Friday, August 29, 2008

Marked with a seal for the day of redemption

I would like to offer something of an apology to my more conservative brothers and sisters in Christ. It seems I am only looking for trouble when I search out evangelical blogs. Too many times I have read accusations that liberal and moderate Christians are apostate for not immediately and unflinchingly condemning homosexuality. Apostasy is a serious charge. I can’t just let stand such words that mutilate the body of Christ.

Ephesians 4:25 - 5:2 25 So then, putting away falsehood, let all of us speak the truth to our neighbors, for we are members of one another. 26 Be angry but do not sin; do not let the sun go down on your anger, 27 and do not make room for the devil. 28 Thieves must give up stealing; rather let them labor and work honestly with their own hands, so as to have something to share with the needy. 29 Let no evil talk come out of your mouths, but only what is useful for building up, as there is need, so that your words may give grace to those who hear. 30 And do not grieve the Holy Spirit of God, with which you were marked with a seal for the day of redemption. 31 Put away from you all bitterness and wrath and anger and wrangling and slander, together with all malice, 32 and be kind to one another, tenderhearted, forgiving one another, as God in Christ has forgiven you. 1 Therefore be imitators of God, as beloved children, 2 and live in love, as Christ loved us and gave himself up for us, a fragrant offering and sacrifice to God.

Winter 2007 was a time of anger on both sides of the divide over gay clergy and same-sex marriage. At St. John’s, we were threatened with the removal of Pastor Bradley Schmeling from ordained ministry, and we did not want to lose him as our pastor. Yet we were strangely hopeful and spoke out courageously. We felt a strong sense of God’s presence in our midst. I was given song specifically a prayer service during the time of Pastor’s disciplinary hearing. Do not let the sun go down on my anger. Even these services “in a time of trial” where condemned in some quarters as the height of our arrogant blasphemy, proof of apostasy.

We understood that such trials are necessary to force the church to tend to the needless wounds certain policies inflict on Christians both in the pew and in the pulpit. We also believed—and still maintain—that the church was approaching a tipping point on these issues. Where there had been a long stream of pastors rejected from ministry for no other reason but that they were gay, St. John’s was hopeful that our pastor’s case would be an historic last trial in this struggle. So it was a strange time of anger and expectancy, pain and hope.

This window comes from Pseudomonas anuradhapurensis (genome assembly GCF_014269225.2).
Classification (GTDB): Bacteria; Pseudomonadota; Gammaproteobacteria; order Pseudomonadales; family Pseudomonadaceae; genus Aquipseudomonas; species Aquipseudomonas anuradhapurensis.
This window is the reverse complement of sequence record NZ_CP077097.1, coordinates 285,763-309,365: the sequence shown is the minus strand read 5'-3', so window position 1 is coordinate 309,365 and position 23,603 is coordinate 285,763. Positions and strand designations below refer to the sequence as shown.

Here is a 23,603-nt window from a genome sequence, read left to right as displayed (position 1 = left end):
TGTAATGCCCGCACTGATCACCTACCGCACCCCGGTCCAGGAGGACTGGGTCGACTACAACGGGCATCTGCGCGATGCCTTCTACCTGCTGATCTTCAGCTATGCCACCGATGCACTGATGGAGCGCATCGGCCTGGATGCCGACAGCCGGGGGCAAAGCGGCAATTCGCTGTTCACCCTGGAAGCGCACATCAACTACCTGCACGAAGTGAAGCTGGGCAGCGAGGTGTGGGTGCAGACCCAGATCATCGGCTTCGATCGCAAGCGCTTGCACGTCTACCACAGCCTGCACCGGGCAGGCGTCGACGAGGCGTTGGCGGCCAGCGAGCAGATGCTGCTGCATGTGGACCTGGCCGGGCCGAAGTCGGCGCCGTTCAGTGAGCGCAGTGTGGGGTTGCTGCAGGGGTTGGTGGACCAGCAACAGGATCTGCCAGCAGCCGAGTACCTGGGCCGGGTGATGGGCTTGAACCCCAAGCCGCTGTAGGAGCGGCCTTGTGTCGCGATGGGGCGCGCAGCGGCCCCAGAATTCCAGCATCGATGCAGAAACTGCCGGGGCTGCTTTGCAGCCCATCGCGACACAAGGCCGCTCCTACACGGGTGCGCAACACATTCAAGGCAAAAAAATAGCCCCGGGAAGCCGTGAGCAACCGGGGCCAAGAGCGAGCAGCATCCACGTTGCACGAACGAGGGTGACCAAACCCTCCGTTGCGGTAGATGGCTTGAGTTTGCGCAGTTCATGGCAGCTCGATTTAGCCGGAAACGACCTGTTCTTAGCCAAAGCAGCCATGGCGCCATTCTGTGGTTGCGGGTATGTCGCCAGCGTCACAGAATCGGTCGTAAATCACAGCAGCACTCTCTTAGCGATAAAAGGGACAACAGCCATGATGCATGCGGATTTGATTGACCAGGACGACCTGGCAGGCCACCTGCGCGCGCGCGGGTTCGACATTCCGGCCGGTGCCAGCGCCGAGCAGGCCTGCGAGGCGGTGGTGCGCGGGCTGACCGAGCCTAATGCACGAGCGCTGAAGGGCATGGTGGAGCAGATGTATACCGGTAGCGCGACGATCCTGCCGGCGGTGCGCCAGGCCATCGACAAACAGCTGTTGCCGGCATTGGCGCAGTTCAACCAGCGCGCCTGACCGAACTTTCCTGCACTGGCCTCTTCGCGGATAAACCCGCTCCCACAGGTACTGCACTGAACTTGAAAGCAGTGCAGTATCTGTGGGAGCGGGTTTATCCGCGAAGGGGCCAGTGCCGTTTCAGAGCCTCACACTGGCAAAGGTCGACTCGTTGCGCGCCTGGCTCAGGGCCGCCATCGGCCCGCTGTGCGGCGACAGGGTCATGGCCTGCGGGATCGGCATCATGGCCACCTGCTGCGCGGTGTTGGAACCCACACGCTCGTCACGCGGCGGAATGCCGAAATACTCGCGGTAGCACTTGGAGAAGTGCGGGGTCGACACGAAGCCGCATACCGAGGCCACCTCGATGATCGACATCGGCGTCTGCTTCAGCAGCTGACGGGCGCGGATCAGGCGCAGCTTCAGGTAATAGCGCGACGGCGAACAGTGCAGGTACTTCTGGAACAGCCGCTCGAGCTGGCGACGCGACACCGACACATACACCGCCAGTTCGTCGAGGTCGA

Given all this, Pastor Brad was oddly serene. He was spiritually centered, energized. He had never felt so well prayed for as he did then in the center of the storm. One time, I asked him what passage of scripture gave him encouragement. His answer was the same as always, Ephesians 4:25 - 5:2.

Later that day, I started to meditate on this text. My mind zeroed in on “Do not let the sun go down on your anger.” With a slight turn of phrase from “your anger” to “my anger”, a new song started to emerge in my consciousness. I chanted over and over:

Do not let the sun go down on my anger,
Do not let the sun go down.

It was necessary to own that anger and to understand for what purpose that anger was given. It was not something to project onto others, my brother or sister in Christ. Rather it was my anger and my plea not to be brushed aside, ignored, forgotten—not to be told again that the church wasn’t ready for this right now. It was my time not to walk away, not to speak the lie of acquiescence or suppressed rage.

There was more at stake. Christ’s body was broken.

Only when we speak the truth to one another,
Then is the body whole.

This was not simply my anger or even the anger of all those who have been excluded from full participation in the church. This was an anger that grieves for the whole church, for the brokenness of the body of Christ. Dare I say this is Christ’s anger for his church?

How can we be the body of Christ when we bite and devour one another, when we let our politics and piety ruin the day? The sun is going down.

It goes down every day on children who lack for food and clean water, education, medical care, and safety. The sun goes down on young bodies torn apart by the greed and violence of war—whole peoples stripped of dignity and human worth. The sun goes down on those who die without hope, those who never were alive. It goes down on those who could have made a difference but were immobilized and acculturated to indifference and despair.

The sun is going down, and we have no anger, nothing that amounts to much. Christ hangs in the balance.

Here I am, body broken, spirit grieving,
O Father, into your hands…

Where is our prophetic voice? The church has been wedged apart and spun about over matters of personal conscience and social acceptability. We’ve been neutralized. Devils and thieves move about the globe with impunity. Whole nations are enslaved to the economic interests of the powerful. When our brothers and sisters look to our churches in the US, they are aghast that we seem more concerned about gay rights than global cries for justice. If we listen, we may just hear the broken heart of Jesus.

Still Christ has marked each one of us with a seal for the day of redemption. Let us not grieve the Holy Spirit any longer. We need to resolve this matter quickly and not delay justice to the poor. Let us put away all slander and malice, anger and wrangling, bitterness and wrath that we may no longer hold sins of one against other and so divide the body of Christ. Only then will we speak truth to one anther. Only then will the body be whole.

Please leave comments. I would like to hear from everyone, especially our international neighbors.

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